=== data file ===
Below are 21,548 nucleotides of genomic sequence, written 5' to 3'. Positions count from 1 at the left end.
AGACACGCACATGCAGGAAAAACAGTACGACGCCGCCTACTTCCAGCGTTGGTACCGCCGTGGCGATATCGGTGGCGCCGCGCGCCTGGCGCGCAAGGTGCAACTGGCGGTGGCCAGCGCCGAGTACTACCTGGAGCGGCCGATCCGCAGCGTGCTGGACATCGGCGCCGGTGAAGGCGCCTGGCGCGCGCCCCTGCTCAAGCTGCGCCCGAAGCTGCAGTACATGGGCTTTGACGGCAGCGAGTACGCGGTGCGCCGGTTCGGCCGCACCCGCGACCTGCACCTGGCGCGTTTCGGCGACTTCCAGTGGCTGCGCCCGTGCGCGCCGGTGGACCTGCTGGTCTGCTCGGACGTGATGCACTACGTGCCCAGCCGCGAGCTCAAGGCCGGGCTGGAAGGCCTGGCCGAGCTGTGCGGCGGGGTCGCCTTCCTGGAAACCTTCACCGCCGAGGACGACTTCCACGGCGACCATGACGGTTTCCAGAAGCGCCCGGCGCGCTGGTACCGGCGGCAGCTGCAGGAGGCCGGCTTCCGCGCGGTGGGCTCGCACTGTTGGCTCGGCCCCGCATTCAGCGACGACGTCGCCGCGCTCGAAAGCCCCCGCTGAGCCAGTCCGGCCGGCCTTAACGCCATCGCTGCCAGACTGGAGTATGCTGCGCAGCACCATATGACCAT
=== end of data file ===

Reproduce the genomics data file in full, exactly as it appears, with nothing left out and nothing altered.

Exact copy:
Below are 21,548 nucleotides of genomic sequence, written 5' to 3'. Positions count from 1 at the left end.
AGACACGCACATGCAGGAAAAACAGTACGACGCCGCCTACTTCCAGCGTTGGTACCGCCGTGGCGATATCGGTGGCGCCGCGCGCCTGGCGCGCAAGGTGCAACTGGCGGTGGCCAGCGCCGAGTACTACCTGGAGCGGCCGATCCGCAGCGTGCTGGACATCGGCGCCGGTGAAGGCGCCTGGCGCGCGCCCCTGCTCAAGCTGCGCCCGAAGCTGCAGTACATGGGCTTTGACGGCAGCGAGTACGCGGTGCGCCGGTTCGGCCGCACCCGCGACCTGCACCTGGCGCGTTTCGGCGACTTCCAGTGGCTGCGCCCGTGCGCGCCGGTGGACCTGCTGGTCTGCTCGGACGTGATGCACTACGTGCCCAGCCGCGAGCTCAAGGCCGGGCTGGAAGGCCTGGCCGAGCTGTGCGGCGGGGTCGCCTTCCTGGAAACCTTCACCGCCGAGGACGACTTCCACGGCGACCATGACGGTTTCCAGAAGCGCCCGGCGCGCTGGTACCGGCGGCAGCTGCAGGAGGCCGGCTTCCGCGCGGTGGGCTCGCACTGTTGGCTCGGCCCCGCATTCAGCGACGACGTCGCCGCGCTCGAAAGCCCCCGCTGAGCCAGTCCGGCCGGCCTTAACGCCATCGCTGCCAGACTGGAGTATGCTGCGCAGCACCATATGACCAT